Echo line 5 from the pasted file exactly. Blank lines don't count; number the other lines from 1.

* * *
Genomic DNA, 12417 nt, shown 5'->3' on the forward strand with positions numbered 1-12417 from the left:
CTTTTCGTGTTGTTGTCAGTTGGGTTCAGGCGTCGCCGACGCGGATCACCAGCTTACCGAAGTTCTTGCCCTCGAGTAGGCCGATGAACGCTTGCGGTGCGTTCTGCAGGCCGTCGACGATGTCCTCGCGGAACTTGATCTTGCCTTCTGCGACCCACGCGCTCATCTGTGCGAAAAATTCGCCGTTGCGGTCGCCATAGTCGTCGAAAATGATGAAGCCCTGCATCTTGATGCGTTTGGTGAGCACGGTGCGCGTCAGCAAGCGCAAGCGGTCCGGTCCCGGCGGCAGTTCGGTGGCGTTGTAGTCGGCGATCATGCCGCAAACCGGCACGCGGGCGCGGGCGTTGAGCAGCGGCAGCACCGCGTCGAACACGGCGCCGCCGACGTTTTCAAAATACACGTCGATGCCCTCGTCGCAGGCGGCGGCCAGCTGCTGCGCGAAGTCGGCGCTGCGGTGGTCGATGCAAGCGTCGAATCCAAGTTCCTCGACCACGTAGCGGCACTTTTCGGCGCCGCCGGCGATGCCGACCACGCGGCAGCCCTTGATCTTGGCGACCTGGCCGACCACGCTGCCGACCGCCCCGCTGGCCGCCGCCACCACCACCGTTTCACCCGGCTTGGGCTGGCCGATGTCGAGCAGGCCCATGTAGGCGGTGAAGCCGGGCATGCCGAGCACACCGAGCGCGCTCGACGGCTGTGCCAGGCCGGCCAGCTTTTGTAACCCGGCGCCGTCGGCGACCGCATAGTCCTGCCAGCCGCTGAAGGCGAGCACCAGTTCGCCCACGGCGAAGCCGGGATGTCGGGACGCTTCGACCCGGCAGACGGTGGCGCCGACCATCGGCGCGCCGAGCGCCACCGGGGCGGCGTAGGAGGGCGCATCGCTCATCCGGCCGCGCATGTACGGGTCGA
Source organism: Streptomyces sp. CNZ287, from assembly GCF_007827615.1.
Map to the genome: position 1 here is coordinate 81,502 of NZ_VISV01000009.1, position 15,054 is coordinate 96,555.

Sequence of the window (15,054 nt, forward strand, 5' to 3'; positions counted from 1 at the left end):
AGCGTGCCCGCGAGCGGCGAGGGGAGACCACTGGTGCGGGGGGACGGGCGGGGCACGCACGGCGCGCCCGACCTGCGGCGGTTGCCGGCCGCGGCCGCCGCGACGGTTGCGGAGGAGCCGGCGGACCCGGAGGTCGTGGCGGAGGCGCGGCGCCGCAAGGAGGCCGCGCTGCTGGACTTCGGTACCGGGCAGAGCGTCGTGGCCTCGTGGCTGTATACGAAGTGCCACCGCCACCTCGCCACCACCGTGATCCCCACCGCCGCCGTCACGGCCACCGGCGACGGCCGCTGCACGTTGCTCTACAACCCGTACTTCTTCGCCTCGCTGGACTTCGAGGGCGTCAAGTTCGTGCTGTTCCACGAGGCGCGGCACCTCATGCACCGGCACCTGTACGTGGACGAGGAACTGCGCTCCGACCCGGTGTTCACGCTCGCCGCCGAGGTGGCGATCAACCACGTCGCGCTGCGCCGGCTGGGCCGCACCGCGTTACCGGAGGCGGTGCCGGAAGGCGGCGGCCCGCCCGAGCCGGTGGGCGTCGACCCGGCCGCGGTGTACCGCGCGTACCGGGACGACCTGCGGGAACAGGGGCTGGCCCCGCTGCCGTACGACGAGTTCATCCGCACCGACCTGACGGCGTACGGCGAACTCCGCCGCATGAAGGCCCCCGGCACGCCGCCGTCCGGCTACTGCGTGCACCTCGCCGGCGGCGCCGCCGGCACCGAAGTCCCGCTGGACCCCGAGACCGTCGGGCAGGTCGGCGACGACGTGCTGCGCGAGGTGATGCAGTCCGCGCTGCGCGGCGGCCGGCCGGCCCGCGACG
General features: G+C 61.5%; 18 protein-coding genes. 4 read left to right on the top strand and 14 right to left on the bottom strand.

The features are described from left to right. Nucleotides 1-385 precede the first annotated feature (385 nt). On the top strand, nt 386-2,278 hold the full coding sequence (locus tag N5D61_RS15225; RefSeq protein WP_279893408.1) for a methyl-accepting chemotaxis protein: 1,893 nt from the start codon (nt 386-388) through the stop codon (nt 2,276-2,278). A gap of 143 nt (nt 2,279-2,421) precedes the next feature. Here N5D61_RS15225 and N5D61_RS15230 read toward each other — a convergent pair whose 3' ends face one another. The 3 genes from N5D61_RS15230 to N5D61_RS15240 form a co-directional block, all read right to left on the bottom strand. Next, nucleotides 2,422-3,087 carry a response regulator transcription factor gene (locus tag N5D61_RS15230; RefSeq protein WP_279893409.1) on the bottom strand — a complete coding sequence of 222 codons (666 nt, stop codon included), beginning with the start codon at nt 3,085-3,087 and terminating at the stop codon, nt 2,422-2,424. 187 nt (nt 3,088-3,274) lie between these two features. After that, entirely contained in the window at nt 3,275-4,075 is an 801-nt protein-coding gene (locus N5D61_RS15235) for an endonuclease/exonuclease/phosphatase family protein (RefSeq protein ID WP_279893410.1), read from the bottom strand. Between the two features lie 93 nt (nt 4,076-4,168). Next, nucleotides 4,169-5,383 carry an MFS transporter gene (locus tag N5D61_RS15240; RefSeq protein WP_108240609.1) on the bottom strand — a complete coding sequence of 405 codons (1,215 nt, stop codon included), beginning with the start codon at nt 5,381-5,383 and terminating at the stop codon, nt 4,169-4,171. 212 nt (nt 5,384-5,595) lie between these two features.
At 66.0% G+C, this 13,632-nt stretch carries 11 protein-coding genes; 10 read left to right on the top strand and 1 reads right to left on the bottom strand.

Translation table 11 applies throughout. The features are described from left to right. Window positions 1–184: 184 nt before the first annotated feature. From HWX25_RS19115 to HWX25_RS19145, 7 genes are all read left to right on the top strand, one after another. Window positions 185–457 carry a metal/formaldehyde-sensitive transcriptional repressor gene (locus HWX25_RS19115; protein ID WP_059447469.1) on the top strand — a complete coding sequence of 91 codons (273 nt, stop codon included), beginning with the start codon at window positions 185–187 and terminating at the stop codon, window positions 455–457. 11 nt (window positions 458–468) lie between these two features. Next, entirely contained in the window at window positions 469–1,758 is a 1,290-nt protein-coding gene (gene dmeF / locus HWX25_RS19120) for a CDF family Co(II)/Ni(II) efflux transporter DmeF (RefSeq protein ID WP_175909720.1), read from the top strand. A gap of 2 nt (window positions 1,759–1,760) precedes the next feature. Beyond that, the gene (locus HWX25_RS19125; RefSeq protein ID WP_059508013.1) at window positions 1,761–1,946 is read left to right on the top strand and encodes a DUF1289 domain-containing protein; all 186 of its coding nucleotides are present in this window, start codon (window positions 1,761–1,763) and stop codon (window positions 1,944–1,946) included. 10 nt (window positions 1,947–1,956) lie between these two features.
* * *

Sequence of the window (15,054 nt, forward strand, 5' to 3'; positions counted from 1 at the left end):